shared visit and critical care

What does it mean when Medicare says you can't have shared visits for critical care?
Currently have NPP & MD see pt. NPP does most of documentation. MD will write something including critical care time. OK to bill under MD?

Comments

  • NO



  • edited May 2017
    No the MD has to spend the 30 minutes, provide critical care and document their own time. The NPP note can be used to support the patients condition as critical but the NPP time cannot be included.

  • Todd's right that they can't share the time at all. Split/shared means the MD and NPP are working together to treat the patient. If the NPP is credentialed, the doctor doesn't need to do anything; the NPP can bill critical care under their own NPI...if it's allowed under their state scope of practice where the service is being rendered. Otherwise, the doctor needs to do the service him/herself, document their own documentation of it (unless they have a scribe) and then bill under their own NPI.

    You can find the rules here for critical care in Medicare Claims Processing Manual Pub 104, Chapter 12, Section 30.6.12, Critical Care Visits and Neonatal Intensive Care, and specifically subsection D. titled Critical care Services and Qualified Non-Physician Practitioners (NPP): https://www.cms.gov/Regulations-and-Guidance/Guidance/Manuals/downloads/clm104c12.pdf and here's the Medlearn Matters Network (MLN) article on critical care: https://www.cms.gov/Outreach-and-Education/Medicare-Learning-Network-MLN/MLNMattersArticles/downloads/mm5993.pdf

    Hope this helps.

    Kris

    Kris Cuddy, CPC, CIMC
    Healthcare Compliance Analyst
    Compliance Office
    Michigan State University HealthTeam
    East Lansing, MI
    Ofc: 517-355-4547
    Fax: 517-353-5292

    -----Original Message-----
  • Do you mean that nothing can be billed? Or is it ok to bill 99233 (requirements are met)?

  • If the MD did not provide 30 mins of Critical care then the NPP can bill the
    critical care if they have documented their time.

    If the MD did not provide 30 mins and the NPP did not document their time
    then you would bill the appropriate E&M code supported by combining both
    notes for a shared service.

    TT


    Todd
  • What's making this difficult, is that critical care is based on time. So although the MD documents that he spent 30 minutes, because the NPP documents history & exam-we cannot bill critical care time under the MD.
    (they are not sharing the time but are both involved in the care of the patient.)

  • For the one you presented, the NPP would need to bill the critical care. There's no split/shared allowed in for critical care and incident to is not allowed in the facility setting.

    Hope that helps to better clarify.

    Kris

    Kris Cuddy, CPC, CIMC
    Healthcare Compliance Analyst
    Compliance Office
    Michigan State University HealthTeam
    East Lansing, MI
    Ofc: 517-355-4547
    Fax: 517-353-5292


  • If the MD spends and documents of 30 mins of critical care you can bill
    critical care. You cannot combine MD and NPP times to reach 30 mins.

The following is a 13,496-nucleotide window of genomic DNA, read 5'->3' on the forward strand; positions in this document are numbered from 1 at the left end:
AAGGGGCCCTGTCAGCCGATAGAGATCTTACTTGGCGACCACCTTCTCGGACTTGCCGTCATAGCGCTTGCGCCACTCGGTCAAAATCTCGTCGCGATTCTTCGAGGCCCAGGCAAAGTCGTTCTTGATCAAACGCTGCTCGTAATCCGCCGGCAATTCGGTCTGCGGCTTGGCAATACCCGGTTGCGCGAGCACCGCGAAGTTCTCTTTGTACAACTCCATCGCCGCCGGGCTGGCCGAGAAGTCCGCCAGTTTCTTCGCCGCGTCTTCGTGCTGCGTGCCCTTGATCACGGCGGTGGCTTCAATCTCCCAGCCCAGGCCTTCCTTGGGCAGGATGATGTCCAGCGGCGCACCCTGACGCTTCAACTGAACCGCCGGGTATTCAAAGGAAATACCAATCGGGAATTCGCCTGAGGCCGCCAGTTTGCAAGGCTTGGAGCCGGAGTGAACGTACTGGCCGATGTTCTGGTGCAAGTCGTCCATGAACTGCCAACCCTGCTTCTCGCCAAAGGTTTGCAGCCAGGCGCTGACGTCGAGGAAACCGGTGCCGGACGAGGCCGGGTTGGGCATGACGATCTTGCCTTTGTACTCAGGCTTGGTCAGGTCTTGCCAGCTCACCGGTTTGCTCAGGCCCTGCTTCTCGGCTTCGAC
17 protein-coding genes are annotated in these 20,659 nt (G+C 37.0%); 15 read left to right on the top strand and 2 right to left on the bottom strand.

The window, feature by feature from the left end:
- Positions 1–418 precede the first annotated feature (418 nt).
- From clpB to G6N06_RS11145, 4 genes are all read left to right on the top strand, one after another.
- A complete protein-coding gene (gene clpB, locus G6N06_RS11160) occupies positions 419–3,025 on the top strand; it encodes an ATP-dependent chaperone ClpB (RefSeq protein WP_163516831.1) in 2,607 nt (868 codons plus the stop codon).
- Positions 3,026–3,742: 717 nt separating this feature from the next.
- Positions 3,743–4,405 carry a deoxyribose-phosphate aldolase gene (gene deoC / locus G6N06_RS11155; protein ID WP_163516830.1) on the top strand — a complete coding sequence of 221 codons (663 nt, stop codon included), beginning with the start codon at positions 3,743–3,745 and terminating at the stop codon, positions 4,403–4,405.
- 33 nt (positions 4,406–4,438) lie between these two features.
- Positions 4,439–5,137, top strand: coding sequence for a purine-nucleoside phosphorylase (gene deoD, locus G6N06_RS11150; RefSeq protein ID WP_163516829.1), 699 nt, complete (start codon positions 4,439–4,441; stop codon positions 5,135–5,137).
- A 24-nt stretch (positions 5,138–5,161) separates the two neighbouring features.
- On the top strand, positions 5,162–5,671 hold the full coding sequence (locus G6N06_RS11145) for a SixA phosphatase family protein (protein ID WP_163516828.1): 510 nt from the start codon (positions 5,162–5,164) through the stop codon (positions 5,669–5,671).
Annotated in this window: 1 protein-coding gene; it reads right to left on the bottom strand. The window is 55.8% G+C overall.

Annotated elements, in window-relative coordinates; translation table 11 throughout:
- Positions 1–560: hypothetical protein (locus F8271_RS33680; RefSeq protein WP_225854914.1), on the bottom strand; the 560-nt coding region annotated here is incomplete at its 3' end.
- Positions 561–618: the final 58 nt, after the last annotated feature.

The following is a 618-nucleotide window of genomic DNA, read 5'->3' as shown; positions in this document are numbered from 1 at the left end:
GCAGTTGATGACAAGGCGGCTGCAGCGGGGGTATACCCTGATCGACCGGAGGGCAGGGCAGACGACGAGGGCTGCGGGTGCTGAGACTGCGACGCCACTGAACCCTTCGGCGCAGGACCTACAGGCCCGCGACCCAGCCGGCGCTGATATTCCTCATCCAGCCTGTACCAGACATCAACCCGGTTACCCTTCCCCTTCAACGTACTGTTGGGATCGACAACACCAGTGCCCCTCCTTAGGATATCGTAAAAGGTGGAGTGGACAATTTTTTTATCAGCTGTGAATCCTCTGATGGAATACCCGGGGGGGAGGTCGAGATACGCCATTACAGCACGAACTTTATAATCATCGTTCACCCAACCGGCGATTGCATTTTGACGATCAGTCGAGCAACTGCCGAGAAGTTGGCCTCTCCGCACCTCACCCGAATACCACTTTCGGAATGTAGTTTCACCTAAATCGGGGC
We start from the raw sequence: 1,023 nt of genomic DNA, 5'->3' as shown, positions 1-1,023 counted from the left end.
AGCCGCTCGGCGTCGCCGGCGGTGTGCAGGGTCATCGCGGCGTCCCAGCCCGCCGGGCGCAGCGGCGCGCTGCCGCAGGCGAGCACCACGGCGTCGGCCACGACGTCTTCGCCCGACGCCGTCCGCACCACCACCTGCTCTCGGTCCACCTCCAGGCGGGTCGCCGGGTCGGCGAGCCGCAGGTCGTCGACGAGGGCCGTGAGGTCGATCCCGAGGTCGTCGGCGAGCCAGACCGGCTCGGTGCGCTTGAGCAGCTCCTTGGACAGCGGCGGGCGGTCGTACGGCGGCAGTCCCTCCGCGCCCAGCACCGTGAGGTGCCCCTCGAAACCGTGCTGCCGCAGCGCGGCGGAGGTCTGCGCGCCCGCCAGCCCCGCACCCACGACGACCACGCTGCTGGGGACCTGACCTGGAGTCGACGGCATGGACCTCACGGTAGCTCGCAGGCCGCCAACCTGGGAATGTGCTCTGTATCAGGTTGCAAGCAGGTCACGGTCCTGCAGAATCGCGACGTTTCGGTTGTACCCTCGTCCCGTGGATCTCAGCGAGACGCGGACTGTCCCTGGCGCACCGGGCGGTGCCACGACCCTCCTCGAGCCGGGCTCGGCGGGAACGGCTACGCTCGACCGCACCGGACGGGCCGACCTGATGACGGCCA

So in your case the MD documented 30 mins of time so you can bill critical
    care. The fact that the NPP participated in the case does not prevent you
    from reporting critical care as long as the codes assigned are based only on
    the MDs documented time.

    TT

    Todd
  • Todd,
    What do you think of this statement in that MLN article on critical care?

    Other Critical Care Issues
    There are some specific rules about physician services and time that you should know:
    1.
    "Only one physician can bill for critical care during any one single period of time. Unlike other E/M services, critical care services reflect one physician's (or qualified non-physician practitioner's) care and management of a critically ill or critically injured patient for the specified reportable period of time. You cannot report a split/shared E/M service performed by a physician and a qualified NPP of the same group practice (or employed by the same employer) as a critical care service. The critical care service reported should reflect the evaluation, treatment and management of the patient by the individual physician or qualified non-physician practitioner and not representative of a combined service between a physician and a qualified NPP."

    Just acquired a practice that uses Advanced Practitioners in Critical Care. They document most of note. Physicians write their time. Wanted to be sure what "critical care can't be shared" meant since it is a time based code.

    Thanks,
    Michele

  • That statement means that you cannot combine the MD time and the NPP time to
    determine a total billed CC time.

    Just because the NPP participated in the case and/or wrote their own note
    does not negate the fact that the MD provided critical care.

    TT


    Todd
  • In my education, that's exactly what it means, it is not a split/shared visit. A physician cannot bill for critical care when they did not do all the work themselves. If it's shared work with the NPP, the NPP must bill for the service.

    "H. Split/Shared E/M Visit
    A split/shared E/M visit cannot be reported in the SNF/NF setting. A split/shared E/M visit is
    defined by Medicare Part B payment policy as a medically necessary encounter with a patient
    where the physician and a qualified NPP each personally perform a substantive portion of an
    E/M visit face-to-face with the same patient on the same date of service. A substantive portion
    of an E/M visit involves all or some portion of the history, exam or medical decision making key
    components of an E/M service. The physician and the qualified NPP must be in the same group
    practice or be employed by the same employer. The split/shared E/M visit applies only to
    selected E/M visits and settings (i.e., hospital inpatient, hospital outpatient, hospital observation,
    emergency department, hospital discharge, office and non facility clinic visits, and prolonged
    visits associated with these E/M visit codes). The split/shared E/M policy does not apply to
    critical care services or procedures."